Robert Friedland was back in the spotlight this week when shares of Ivanplats, his gold-copper-zinc-platinum group metals exploration company, began trading on the TSX. It’s a company to watch, given the mining legend’s track record finding and developing world-class assets such as Voisey’s Bay (nickel, Vale) and Oyu Tolgoi (gold-copper, Rio Tinto-Turquoise Hill).
But another of Robert Friedland’s moves this week — a bit of help for younger brother Eric’s diamond enterprise — flew largely under the radar. TOF (the other Friedland) is chairman and CEO of Peregrine Diamonds, a junior exploration company that is developing diamond projects in the Northwest Territories and on Baffin Island in Nunavut.
As boys, the Friedlands used to go exploring for minerals on their uncle’s property in Oregon. The same property later became the All One Commune, which was run by the charismatic Robert before he made his billions in mining. The commune, which had an apple farm on-site, was where Robert’s pal Steve Jobs spent some of his formative yearsand was the inspiration for the name of his computer company.
His brother is the rock star of the family, but TOF is no slouch. Last year Eric sold Peregrine Metals and its copper-gold project in Argentina to Stillwater Mining for $487 million. He’s now developing Peregrine Diamonds, and has been busy buying shares as they have sunk over the past year along with the venture market.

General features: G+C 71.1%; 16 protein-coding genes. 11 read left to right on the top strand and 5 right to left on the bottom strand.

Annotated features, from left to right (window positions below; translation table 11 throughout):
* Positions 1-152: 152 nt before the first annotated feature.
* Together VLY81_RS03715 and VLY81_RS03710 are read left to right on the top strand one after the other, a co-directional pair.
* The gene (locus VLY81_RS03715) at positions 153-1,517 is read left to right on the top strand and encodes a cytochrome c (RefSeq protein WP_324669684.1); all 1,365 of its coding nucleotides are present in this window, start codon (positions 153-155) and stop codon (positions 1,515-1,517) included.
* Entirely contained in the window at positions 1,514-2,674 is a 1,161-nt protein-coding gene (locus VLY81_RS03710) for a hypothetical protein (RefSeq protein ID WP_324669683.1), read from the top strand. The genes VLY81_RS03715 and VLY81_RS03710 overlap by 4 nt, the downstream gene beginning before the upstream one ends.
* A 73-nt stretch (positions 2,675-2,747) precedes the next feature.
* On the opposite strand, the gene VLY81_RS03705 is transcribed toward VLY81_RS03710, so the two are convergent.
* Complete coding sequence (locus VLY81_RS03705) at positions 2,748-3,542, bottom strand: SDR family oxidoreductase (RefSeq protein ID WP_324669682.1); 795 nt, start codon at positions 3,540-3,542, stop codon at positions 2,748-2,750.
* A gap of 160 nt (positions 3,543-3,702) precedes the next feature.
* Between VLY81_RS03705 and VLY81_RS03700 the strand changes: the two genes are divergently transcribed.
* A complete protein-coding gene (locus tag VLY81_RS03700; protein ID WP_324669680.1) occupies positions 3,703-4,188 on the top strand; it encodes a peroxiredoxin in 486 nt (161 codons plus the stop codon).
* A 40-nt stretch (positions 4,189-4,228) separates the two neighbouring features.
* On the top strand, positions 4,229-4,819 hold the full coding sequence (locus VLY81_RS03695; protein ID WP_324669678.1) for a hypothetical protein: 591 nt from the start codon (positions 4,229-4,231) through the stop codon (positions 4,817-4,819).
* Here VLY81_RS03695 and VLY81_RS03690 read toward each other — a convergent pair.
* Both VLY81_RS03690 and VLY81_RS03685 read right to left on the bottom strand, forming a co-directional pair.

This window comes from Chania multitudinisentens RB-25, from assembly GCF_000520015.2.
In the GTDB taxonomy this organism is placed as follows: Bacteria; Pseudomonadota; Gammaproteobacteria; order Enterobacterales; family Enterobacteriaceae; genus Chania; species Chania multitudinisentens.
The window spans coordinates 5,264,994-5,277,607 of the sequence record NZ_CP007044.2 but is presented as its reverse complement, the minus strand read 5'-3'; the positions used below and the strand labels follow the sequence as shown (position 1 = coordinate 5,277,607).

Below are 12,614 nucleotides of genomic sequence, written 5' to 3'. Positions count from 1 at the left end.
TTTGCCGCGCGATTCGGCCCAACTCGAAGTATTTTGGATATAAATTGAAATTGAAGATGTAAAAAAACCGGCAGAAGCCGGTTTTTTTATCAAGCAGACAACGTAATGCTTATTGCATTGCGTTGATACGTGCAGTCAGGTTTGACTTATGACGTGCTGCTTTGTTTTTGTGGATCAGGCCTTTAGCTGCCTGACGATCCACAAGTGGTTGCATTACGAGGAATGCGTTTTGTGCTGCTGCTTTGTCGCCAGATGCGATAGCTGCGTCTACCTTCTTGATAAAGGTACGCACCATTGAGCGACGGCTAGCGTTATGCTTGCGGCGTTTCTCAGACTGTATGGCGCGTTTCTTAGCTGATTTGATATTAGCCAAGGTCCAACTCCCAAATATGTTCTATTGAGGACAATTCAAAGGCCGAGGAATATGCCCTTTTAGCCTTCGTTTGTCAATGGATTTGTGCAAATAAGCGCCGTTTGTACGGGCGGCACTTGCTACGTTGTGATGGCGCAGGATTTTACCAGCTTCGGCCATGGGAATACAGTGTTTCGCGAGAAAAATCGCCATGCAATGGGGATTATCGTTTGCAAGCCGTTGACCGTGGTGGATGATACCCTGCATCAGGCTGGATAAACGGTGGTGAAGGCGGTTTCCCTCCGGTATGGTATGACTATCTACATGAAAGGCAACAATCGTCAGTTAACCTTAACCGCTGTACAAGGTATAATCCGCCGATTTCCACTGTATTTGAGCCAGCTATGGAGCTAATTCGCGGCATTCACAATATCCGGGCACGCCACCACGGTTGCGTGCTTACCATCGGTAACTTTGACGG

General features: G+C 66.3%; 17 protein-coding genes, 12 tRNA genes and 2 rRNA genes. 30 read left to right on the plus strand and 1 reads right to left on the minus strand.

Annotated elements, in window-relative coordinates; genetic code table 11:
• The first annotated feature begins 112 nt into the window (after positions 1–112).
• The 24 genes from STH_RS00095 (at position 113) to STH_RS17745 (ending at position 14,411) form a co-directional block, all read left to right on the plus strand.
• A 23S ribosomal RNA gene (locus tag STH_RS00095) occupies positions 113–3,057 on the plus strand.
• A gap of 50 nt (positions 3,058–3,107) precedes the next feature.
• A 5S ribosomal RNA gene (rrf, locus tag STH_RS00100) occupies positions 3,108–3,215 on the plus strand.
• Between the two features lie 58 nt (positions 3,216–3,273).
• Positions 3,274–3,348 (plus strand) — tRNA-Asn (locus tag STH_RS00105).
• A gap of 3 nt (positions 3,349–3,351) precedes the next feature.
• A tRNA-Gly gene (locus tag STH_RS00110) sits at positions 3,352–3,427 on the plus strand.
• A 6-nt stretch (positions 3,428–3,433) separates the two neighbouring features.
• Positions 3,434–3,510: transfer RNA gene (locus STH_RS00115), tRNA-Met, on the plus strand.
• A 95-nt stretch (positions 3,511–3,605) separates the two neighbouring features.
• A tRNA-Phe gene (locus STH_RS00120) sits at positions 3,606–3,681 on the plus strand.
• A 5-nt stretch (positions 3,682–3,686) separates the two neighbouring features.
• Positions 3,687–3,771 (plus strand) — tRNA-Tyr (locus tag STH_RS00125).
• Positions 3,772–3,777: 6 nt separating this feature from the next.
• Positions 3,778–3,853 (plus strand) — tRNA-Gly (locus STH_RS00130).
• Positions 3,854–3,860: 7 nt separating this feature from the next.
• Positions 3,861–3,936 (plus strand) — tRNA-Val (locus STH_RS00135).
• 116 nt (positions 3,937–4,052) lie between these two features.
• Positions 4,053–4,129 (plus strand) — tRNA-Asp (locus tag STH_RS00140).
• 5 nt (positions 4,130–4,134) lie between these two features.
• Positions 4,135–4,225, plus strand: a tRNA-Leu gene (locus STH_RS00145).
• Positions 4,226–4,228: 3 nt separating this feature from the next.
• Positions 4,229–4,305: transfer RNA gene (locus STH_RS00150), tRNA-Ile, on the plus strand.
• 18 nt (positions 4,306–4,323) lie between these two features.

In a deal announced Thursday, Robert Friedland’s Newstar Securities SRL – along with Ned Goodman’s Dundee – agreed to fund Peregrine Diamonds to the tune of $10 million. The deal, which includes a share issue at a price of 50 cents, will give Newstar 13.2% of the company and Dundee ownership or control of 18% of Peregrine shares.
Before Thursday’s announcement, Peregrine Diamonds shares had been trading near a 52-week low of 33 cents. The stock has since surged about 30% but is still far below levels it traded at for most of 2010 and 2011.
Peregrine has an option agreement with De Beers on the Chidliak project in Nunavut and has an indicated mineral resource of 18.2 million carats in the DO-27 kimberlite in the Northwest Territories.
Disclosure: I do not own shares in any of the companies mentioned. This is not investment advice, and all investors should complete their own due diligence. Please read my disclaimer.